January 18, 2022, Tuesday
Nepal 1:37:26 pm

Omicron: Is India ready for a third wave?

The Nepal Weekly
November 30, 2021

Anyone travelling through India’s northern states would be forgiven for thinking that the pandemic is over.

In the smaller towns, few people wear masks, fewer practise social distancing and Covid-19 rarely comes up in conversations. The only visible reminders are the billboards thanking politicians for tackling the virus. In the national capital, Delhi, most people are masked because of rules that demand it. But the city is once again in full swing, from crowded markets and busy restaurants to packed social calendars.

Low case counts (India has been recording around 10,000 new Covid cases daily) and the ongoing vaccination drive (nearly 80% of the 940 million eligible adults have received at least one dose so far) seem to have dimmed the memory of a brutal second wave in April and May this year.

ut the fact is the pandemic is not over. Cases are rising in Europe again, prompting the World Health Organization (WHO) to say it is “very worried”.

The emergence of a new variant, initially named B.1.1.529 and now Omicron by the WHO, is another cause for concern – although more research is needed to determine how dangerous it is. So the inevitable question to ask is: Will there be a third wave of Covid-19 ? And if so, is India prepared?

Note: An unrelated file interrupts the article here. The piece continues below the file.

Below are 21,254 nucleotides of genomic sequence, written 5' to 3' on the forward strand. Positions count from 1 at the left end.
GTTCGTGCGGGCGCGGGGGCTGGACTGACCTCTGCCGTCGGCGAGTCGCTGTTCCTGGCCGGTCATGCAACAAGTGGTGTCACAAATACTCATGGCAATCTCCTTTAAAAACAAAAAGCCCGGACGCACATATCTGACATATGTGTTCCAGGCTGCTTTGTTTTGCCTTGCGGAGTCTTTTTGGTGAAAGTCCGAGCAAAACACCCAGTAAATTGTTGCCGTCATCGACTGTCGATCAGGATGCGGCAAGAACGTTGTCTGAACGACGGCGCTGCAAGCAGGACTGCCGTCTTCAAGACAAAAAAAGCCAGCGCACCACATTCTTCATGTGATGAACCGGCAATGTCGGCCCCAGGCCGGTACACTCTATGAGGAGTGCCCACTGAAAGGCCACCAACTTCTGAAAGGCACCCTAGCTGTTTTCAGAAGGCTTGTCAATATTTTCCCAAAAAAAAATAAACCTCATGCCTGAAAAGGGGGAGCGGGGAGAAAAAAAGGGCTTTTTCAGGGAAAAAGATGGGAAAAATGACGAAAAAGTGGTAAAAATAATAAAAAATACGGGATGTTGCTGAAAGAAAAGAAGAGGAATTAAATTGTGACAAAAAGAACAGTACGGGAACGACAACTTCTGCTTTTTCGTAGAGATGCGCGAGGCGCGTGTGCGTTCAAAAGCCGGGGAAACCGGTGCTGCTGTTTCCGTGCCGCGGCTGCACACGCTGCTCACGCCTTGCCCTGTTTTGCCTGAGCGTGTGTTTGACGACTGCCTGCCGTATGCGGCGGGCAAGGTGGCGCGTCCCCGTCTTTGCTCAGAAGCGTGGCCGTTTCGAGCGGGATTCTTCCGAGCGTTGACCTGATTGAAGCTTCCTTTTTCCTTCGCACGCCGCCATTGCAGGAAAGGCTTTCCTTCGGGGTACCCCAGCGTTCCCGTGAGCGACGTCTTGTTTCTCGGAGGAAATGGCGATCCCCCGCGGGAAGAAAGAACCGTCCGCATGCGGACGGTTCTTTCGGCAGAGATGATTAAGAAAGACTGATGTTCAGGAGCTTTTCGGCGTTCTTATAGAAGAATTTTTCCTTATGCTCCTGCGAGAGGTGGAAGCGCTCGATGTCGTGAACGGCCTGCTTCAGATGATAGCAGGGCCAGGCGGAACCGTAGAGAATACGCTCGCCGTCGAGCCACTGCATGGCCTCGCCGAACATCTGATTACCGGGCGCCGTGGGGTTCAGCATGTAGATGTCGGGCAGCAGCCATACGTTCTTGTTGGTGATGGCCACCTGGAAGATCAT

It’s likely India may not see a major rise in cases because studies suggest the majority of Indians have antibodies against the currently predominant Delta variant, and four-fifth of all adults have also been partially vaccinated.

But that isn’t enough cause for cheer.

The recent reports of a dengue virus outbreak – an endemic disease – in many Indian states is proof that the health system is still not equipped to detect and tackle emerging and re-emerging diseases.

And therein lies the problem. When the pandemic arrived in early 2020, the hope was that the stringent lockdown would afford an opportunity for the government to strengthen an understaffed and under-funded public health system.

Top political leaders and senior health policy makers repeatedly said that was the objective of the first lockdown. But a year on, a second Covid wave devastated India as hospitals ran out of beds, medicines and oxygen. Medical bills soared in a fragmented market with spotty insurance coverage, and people borrowed money or sold family assets to pay up. Soon after, in July 2021, the government did announce a second Covid-19 package to strengthen health infrastructure. But some argued that the amount set aside was too little, and there was no visible urgency to put it to action.